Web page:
Since moving to the Isle of Arran off the coast of Scotland, I’ve tried a lot of new things. Some of them (rings of Standing Stones!) were awesome. Some (blood pudding. Seriously?) not so much. But I loved each new experience. Still, with the pandemic winding down, I’m realizing how much I’ve missed some of the old experiences I also loved.
Last weekend was a mixture of the two. It started with a ceilidh dance in our village hall, BYOB and plenty of change for the obligatory raffle tickets. The hall was filled with friends and neighbors, and everybody from babies to grannies was laughing and dancing. Neighbors provided the music and called the dance steps, recited poems, or led games for the children. We won a raffle prize (two Arran cheese rounds!), shared our bottle and a table with old friends and a new couple visiting from Switzerland, and went home with far more than the cost of our entry and raffle fees.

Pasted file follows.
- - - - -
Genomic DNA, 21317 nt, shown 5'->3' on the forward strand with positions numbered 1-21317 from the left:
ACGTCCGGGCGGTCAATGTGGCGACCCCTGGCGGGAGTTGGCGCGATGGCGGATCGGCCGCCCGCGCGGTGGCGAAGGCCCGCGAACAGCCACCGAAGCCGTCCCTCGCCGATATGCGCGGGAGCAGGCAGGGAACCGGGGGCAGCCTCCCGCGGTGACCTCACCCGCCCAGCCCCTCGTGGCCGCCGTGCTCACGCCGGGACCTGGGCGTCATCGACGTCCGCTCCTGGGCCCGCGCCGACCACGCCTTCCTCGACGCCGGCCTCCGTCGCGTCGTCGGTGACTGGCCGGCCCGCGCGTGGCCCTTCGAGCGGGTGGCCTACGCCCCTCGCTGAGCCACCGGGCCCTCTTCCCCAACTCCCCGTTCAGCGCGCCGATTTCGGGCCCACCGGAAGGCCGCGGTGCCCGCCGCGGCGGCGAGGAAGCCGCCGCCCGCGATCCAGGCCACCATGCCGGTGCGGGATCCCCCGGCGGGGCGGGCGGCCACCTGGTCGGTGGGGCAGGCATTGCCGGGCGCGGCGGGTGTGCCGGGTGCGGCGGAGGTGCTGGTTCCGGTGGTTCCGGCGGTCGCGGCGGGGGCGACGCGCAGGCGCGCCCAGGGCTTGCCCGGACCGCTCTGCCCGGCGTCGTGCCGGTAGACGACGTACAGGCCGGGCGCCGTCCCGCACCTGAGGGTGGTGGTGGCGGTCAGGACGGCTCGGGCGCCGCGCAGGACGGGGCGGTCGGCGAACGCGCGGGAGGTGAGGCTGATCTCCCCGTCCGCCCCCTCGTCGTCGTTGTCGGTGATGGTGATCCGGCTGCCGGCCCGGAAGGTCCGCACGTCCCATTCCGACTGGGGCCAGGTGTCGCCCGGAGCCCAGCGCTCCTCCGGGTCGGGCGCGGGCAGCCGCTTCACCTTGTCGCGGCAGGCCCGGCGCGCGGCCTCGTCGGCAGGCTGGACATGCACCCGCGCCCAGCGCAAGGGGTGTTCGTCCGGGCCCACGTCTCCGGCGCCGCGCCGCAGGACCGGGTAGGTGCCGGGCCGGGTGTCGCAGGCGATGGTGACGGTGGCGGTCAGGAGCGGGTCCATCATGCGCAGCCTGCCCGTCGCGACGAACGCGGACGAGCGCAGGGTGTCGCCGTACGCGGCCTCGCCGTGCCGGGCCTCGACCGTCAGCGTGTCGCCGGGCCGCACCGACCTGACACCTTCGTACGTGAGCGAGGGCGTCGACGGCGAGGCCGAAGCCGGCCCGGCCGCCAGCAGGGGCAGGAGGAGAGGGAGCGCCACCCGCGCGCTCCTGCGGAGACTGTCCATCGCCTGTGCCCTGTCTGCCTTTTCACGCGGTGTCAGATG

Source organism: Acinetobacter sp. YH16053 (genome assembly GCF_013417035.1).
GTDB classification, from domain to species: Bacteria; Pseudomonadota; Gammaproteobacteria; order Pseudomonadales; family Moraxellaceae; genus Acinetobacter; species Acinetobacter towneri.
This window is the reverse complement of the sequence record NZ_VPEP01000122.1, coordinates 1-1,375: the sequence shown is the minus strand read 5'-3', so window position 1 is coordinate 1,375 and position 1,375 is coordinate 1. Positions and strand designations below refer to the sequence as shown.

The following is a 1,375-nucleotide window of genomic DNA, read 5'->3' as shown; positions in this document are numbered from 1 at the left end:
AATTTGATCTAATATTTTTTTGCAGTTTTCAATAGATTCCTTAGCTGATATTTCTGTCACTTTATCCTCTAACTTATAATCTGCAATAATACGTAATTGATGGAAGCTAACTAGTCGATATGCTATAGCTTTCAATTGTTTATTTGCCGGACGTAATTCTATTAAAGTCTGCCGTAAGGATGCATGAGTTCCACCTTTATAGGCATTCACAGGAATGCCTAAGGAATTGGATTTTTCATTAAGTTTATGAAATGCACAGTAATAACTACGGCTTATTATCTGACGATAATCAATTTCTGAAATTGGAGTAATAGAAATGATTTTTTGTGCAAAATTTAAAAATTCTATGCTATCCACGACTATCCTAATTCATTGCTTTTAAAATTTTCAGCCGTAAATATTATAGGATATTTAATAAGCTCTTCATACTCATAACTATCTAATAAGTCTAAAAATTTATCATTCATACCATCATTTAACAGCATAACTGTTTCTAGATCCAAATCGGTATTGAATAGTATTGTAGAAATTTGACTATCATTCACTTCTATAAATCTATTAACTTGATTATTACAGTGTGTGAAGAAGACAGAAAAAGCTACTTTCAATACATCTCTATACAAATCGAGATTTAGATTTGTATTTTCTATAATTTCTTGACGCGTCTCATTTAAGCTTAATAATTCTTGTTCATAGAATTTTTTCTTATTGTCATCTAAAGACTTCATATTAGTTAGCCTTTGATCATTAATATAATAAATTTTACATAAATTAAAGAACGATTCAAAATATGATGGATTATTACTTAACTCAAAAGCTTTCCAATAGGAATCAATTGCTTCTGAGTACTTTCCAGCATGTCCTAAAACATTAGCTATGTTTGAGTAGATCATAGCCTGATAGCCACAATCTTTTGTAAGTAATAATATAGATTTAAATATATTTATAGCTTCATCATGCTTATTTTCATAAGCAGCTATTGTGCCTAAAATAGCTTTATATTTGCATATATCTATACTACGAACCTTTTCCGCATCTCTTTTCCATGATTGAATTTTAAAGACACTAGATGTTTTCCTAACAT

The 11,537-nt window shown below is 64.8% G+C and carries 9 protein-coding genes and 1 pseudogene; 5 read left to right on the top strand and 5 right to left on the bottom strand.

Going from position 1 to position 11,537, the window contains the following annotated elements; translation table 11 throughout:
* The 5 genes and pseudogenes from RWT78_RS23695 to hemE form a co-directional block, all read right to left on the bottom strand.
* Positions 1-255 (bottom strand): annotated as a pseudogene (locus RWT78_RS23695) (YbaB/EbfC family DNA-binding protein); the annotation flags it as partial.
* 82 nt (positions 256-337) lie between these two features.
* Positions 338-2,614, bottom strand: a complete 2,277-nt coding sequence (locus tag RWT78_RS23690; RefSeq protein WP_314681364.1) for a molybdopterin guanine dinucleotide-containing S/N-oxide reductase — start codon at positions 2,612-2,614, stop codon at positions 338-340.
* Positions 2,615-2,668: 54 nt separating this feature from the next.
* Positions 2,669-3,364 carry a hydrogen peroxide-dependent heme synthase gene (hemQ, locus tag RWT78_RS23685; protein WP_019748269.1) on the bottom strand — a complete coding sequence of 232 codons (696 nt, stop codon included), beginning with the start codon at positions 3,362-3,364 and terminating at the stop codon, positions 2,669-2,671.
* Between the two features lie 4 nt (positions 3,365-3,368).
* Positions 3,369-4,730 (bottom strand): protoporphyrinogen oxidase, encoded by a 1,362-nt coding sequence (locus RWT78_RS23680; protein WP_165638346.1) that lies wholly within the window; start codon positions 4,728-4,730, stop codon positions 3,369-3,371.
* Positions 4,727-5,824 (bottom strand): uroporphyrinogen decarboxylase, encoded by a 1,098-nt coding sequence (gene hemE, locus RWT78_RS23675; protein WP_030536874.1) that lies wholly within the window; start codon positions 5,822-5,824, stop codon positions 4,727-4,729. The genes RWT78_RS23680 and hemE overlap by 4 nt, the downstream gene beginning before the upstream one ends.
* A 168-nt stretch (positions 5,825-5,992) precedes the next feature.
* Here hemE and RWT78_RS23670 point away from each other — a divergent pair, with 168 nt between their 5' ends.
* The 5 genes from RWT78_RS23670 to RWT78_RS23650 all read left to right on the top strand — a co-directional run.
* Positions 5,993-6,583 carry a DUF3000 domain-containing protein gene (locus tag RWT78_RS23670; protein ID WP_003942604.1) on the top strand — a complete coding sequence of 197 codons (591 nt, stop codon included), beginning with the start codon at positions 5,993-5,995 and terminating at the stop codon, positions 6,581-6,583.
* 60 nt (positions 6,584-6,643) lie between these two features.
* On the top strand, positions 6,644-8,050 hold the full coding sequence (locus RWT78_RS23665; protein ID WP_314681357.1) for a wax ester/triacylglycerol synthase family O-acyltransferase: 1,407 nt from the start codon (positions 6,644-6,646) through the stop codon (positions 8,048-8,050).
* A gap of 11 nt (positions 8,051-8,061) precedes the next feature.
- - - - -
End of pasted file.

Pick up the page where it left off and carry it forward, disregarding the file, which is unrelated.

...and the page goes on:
Next day as we were out running errands, we saw a fabulously retro Peugeot van opening up its side window to reveal a popup French restaurant. The young chef had trained in France, bought a converted butcher’s van in Toulouse, and come to our little Island to run his food truck restaurant, The french fox. Adrienne — our friend who runs Recycle, Arran’s antiques/consignment/little bit of everything you never knew you always needed shop — told me The french fox was already so wildly popular they would have lines and sell out by dinner.
We knew another concert was scheduled for the next night and planned to attend. But I accidentally did the laundry and went blind instead. One minute I was bending over the washing machine in the exact same way I’ve done thousands of times before. But the next minute the vision in one eye had been replaced by flashing lights better than anything I’d ever achieved in younger (MUCH younger) pharmaceutical adventures. I’m not kidding: it looked like this—
I went in search of the Hub to ask what he’d done to the house lights. To my horror and embarrassment, he called an ambulance. Luckily, it was already dark so I figured none of the neighbors would see. I forgot. This is a small town. In Scotland. The neighbors all totally saw.